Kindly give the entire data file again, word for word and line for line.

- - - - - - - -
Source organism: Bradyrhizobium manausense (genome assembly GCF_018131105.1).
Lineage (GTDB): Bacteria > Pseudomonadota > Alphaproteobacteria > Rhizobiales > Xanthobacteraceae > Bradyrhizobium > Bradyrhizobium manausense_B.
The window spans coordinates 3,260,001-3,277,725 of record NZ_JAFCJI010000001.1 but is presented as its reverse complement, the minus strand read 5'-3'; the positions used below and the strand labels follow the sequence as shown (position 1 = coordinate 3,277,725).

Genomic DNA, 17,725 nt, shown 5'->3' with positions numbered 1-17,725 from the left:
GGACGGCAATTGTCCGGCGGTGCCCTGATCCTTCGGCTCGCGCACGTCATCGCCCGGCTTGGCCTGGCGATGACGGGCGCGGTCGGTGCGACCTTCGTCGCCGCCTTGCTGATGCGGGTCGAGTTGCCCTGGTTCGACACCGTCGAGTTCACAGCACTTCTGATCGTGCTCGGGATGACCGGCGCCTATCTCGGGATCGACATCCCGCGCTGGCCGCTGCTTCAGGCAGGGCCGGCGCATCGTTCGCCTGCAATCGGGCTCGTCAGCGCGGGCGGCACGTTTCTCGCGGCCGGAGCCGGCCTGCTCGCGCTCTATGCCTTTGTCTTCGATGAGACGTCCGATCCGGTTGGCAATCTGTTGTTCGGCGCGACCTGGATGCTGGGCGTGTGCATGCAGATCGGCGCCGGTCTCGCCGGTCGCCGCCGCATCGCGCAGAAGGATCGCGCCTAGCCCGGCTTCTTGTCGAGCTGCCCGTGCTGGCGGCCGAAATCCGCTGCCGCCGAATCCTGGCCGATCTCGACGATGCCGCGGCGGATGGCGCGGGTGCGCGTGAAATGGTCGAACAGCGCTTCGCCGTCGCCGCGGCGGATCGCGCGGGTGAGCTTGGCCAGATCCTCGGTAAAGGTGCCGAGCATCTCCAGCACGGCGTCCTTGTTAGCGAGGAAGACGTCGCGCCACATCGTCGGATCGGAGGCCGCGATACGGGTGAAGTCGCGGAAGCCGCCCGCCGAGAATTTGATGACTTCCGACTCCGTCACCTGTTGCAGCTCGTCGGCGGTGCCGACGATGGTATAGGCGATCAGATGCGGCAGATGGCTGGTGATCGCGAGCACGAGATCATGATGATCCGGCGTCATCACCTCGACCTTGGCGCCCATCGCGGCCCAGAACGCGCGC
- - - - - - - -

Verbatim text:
Source organism: Bradyrhizobium manausense (genome assembly GCF_018131105.1).
Lineage (GTDB): Bacteria > Pseudomonadota > Alphaproteobacteria > Rhizobiales > Xanthobacteraceae > Bradyrhizobium > Bradyrhizobium manausense_B.
The window spans coordinates 3,260,001-3,277,725 of record NZ_JAFCJI010000001.1 but is presented as its reverse complement, the minus strand read 5'-3'; the positions used below and the strand labels follow the sequence as shown (position 1 = coordinate 3,277,725).

Genomic DNA, 17,725 nt, shown 5'->3' with positions numbered 1-17,725 from the left:
GGACGGCAATTGTCCGGCGGTGCCCTGATCCTTCGGCTCGCGCACGTCATCGCCCGGCTTGGCCTGGCGATGACGGGCGCGGTCGGTGCGACCTTCGTCGCCGCCTTGCTGATGCGGGTCGAGTTGCCCTGGTTCGACACCGTCGAGTTCACAGCACTTCTGATCGTGCTCGGGATGACCGGCGCCTATCTCGGGATCGACATCCCGCGCTGGCCGCTGCTTCAGGCAGGGCCGGCGCATCGTTCGCCTGCAATCGGGCTCGTCAGCGCGGGCGGCACGTTTCTCGCGGCCGGAGCCGGCCTGCTCGCGCTCTATGCCTTTGTCTTCGATGAGACGTCCGATCCGGTTGGCAATCTGTTGTTCGGCGCGACCTGGATGCTGGGCGTGTGCATGCAGATCGGCGCCGGTCTCGCCGGTCGCCGCCGCATCGCGCAGAAGGATCGCGCCTAGCCCGGCTTCTTGTCGAGCTGCCCGTGCTGGCGGCCGAAATCCGCTGCCGCCGAATCCTGGCCGATCTCGACGATGCCGCGGCGGATGGCGCGGGTGCGCGTGAAATGGTCGAACAGCGCTTCGCCGTCGCCGCGGCGGATCGCGCGGGTGAGCTTGGCCAGATCCTCGGTAAAGGTGCCGAGCATCTCCAGCACGGCGTCCTTGTTAGCGAGGAAGACGTCGCGCCACATCGTCGGATCGGAGGCCGCGATACGGGTGAAGTCGCGGAAGCCGCCCGCCGAGAATTTGATGACTTCCGACTCCGTCACCTGTTGCAGCTCGTCGGCGGTGCCGACGATGGTATAGGCGATCAGATGCGGCAGATGGCTGGTGATCGCGAGCACGAGATCATGATGATCCGGCGTCATCACCTCGACCTTGGCGCCCATCGCGGCCCAGAACGCGCGC